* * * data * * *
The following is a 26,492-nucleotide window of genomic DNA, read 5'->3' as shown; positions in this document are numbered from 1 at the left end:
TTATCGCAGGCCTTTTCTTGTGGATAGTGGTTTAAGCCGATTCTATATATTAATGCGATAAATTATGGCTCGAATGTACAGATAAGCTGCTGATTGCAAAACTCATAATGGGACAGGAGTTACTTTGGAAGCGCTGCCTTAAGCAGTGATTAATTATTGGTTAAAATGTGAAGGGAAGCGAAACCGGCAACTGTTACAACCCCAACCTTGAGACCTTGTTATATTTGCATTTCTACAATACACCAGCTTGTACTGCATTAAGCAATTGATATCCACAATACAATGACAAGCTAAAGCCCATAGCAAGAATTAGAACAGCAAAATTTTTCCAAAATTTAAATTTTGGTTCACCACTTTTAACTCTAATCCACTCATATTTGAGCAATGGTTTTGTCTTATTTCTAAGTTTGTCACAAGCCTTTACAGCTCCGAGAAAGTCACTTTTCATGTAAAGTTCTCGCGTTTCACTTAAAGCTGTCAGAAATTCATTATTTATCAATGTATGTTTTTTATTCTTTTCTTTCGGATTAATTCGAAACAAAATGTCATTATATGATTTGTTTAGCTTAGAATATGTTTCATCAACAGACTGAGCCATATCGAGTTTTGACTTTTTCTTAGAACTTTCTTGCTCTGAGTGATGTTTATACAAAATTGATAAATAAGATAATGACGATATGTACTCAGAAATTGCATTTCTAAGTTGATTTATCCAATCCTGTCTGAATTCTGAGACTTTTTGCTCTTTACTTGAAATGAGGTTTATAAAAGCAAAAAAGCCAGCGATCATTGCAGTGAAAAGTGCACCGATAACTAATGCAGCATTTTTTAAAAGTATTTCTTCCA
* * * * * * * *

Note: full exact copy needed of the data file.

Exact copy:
The following is a 26,492-nucleotide window of genomic DNA, read 5'->3' as shown; positions in this document are numbered from 1 at the left end:
TTATCGCAGGCCTTTTCTTGTGGATAGTGGTTTAAGCCGATTCTATATATTAATGCGATAAATTATGGCTCGAATGTACAGATAAGCTGCTGATTGCAAAACTCATAATGGGACAGGAGTTACTTTGGAAGCGCTGCCTTAAGCAGTGATTAATTATTGGTTAAAATGTGAAGGGAAGCGAAACCGGCAACTGTTACAACCCCAACCTTGAGACCTTGTTATATTTGCATTTCTACAATACACCAGCTTGTACTGCATTAAGCAATTGATATCCACAATACAATGACAAGCTAAAGCCCATAGCAAGAATTAGAACAGCAAAATTTTTCCAAAATTTAAATTTTGGTTCACCACTTTTAACTCTAATCCACTCATATTTGAGCAATGGTTTTGTCTTATTTCTAAGTTTGTCACAAGCCTTTACAGCTCCGAGAAAGTCACTTTTCATGTAAAGTTCTCGCGTTTCACTTAAAGCTGTCAGAAATTCATTATTTATCAATGTATGTTTTTTATTCTTTTCTTTCGGATTAATTCGAAACAAAATGTCATTATATGATTTGTTTAGCTTAGAATATGTTTCATCAACAGACTGAGCCATATCGAGTTTTGACTTTTTCTTAGAACTTTCTTGCTCTGAGTGATGTTTATACAAAATTGATAAATAAGATAATGACGATATGTACTCAGAAATTGCATTTCTAAGTTGATTTATCCAATCCTGTCTGAATTCTGAGACTTTTTGCTCTTTACTTGAAATGAGGTTTATAAAAGCAAAAAAGCCAGCGATCATTGCAGTGAAAAGTGCACCGATAACTAATGCAGCATTTTTTAAAAGTATTTCTTCCA